That's good news to Steve Emerson, executive director of the Investigative Project on Terrorism and author of six books on terrorism and national security. He has followed the HLF trial closely and told WORLD that the prosecution's evidence of connections between CAIR and Hamas has awakened some moderate Muslims to CAIR's true agenda: "Some of the chapters of CAIR are staffed by Muslims who are motivated by sincere beliefs about fighting discrimination and are not obsessed with Hamas. The unindicted co-conspirator designation was a shock to them."

Numerous other Muslim organizations, such as the Islamic Society of North America (ISNA) and the North American Islamic Trust, also made the list of unindicted co-conspirators. But the potential impact of such revelations on the truly moderate Muslim American community has fallen short of Emerson's hopes due to sagging national press coverage. Most mainstream media outlets continue to take the quotes from leaders of CAIR and ISNA at face value.

Even segments within the Department of Justice have not heeded the implicit warnings emerging from the HLF trial. Last week, the DOJ co-sponsored ISNA's annual convention just outside Chicago, the largest such gathering of Muslims in the nation.

U.S. Rep. Peter Hoekstra (R-Mich.) attempted to dissuade DOJ officials from associating with an Islamic organization that U.S. attorneys have shown collaborates with the radical Muslim Brotherhood. Hoekstra's letter of protest charged the DOJ with making "a grave mistake to provide legitimacy to an organization with extremist origins, leadership and a radical agenda."

In a letter of response, Principal Deputy Assistant Attorney General Brian Benczkowski defended the DOJ's presence at the ISNA conference as an attempt to engage the American Muslim community. He also noted the participation of a variety of government agencies, including the U.S. military, the FBI, the Department of Homeland Security, the Department of State, the Department of Defense, and USAID.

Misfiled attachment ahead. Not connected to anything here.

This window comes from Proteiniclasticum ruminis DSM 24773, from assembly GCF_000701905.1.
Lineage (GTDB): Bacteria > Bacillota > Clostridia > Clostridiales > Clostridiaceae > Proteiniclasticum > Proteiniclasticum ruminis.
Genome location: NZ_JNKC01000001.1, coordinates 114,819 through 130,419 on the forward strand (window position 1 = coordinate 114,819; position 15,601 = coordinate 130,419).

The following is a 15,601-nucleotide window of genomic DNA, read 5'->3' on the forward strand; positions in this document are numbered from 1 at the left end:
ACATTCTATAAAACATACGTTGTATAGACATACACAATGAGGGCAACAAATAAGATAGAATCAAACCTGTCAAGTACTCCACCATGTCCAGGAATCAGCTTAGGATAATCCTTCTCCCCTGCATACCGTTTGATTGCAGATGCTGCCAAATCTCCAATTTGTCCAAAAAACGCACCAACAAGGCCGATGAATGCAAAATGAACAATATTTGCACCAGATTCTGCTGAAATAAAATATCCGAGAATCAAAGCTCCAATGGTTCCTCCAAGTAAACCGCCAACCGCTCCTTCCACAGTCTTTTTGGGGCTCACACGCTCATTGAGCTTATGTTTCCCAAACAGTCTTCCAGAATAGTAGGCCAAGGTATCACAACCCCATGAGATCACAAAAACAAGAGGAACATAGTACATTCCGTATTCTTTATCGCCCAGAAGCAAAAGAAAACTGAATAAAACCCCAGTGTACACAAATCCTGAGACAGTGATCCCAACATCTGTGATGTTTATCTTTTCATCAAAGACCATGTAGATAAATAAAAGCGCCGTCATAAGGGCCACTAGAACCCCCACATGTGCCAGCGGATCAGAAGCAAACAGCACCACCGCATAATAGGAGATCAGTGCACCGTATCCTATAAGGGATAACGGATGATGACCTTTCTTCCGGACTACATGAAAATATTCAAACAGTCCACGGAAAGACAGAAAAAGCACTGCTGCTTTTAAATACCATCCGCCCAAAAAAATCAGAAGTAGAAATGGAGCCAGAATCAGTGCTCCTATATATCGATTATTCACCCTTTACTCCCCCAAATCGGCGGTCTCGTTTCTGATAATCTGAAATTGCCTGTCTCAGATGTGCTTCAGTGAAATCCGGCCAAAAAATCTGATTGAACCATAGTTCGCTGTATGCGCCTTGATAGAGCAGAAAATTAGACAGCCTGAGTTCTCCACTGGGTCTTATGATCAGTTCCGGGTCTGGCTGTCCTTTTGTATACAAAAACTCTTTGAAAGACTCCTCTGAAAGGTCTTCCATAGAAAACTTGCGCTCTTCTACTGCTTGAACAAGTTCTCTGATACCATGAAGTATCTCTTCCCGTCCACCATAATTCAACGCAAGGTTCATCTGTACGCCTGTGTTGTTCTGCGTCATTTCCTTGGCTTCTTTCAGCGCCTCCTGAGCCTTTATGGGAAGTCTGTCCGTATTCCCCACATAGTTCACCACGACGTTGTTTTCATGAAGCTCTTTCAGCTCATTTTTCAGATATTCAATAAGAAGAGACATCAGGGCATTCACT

Zuhdi Jasser, chairman of the American Islamic Forum for Democracy, told WORLD that such associations between government and Islamist organizations only serve to reinforce perceptions that groups like ISNA and CAIR represent the majority of American Muslims. He believes prosecuting such groups, not befriending them, is the proper strategy for reforming Islam in America: "If we're going to get a reformation process to happen, and what I would call a second enlightenment in Islam, it's going to take more pressure from the non-Muslim community to get Muslims to own up."

The Justice Department has typically applied such pressure. HLF is one of many Muslim charities federal authorities have shut down since the Sept. 11 terrorist attacks. Others include the Islamic American Relief Agency, Global Relief Foundation, Benevolence International Foundation, Al-Haramain Islamic Foundation, KindHearts USA, Global Charitable Organization, and Mabarrat.

Each of these organizations fell under suspicion for taking donations from American Muslims under the pretense of legitimate charity activity, while channeling some of their funds to known terrorist groups.

Kamal Nawash, president of the Free Muslims Coalition and a critic of Islamism, believes the exposure of such activity has pushed Muslims away from donating to mainstream Muslim groups. But he told WORLD that such financial retractions reflect only a general apprehension about getting into trouble, rather than any monumental awakening in the minds of American Muslims about the sinister aims of politicized Islamism: "On the grassroots level, the average Muslim is still completely oblivious to what's going on."

Both Nawash and Jasser hope to change that. Roy Smith is evidence that they can. "There's a veneer of moderation with CAIR, but it's just a veneer," Smith said. "You can't graft Islamist concepts into a democratic society. They are the antithesis of freedom, liberty, and due process."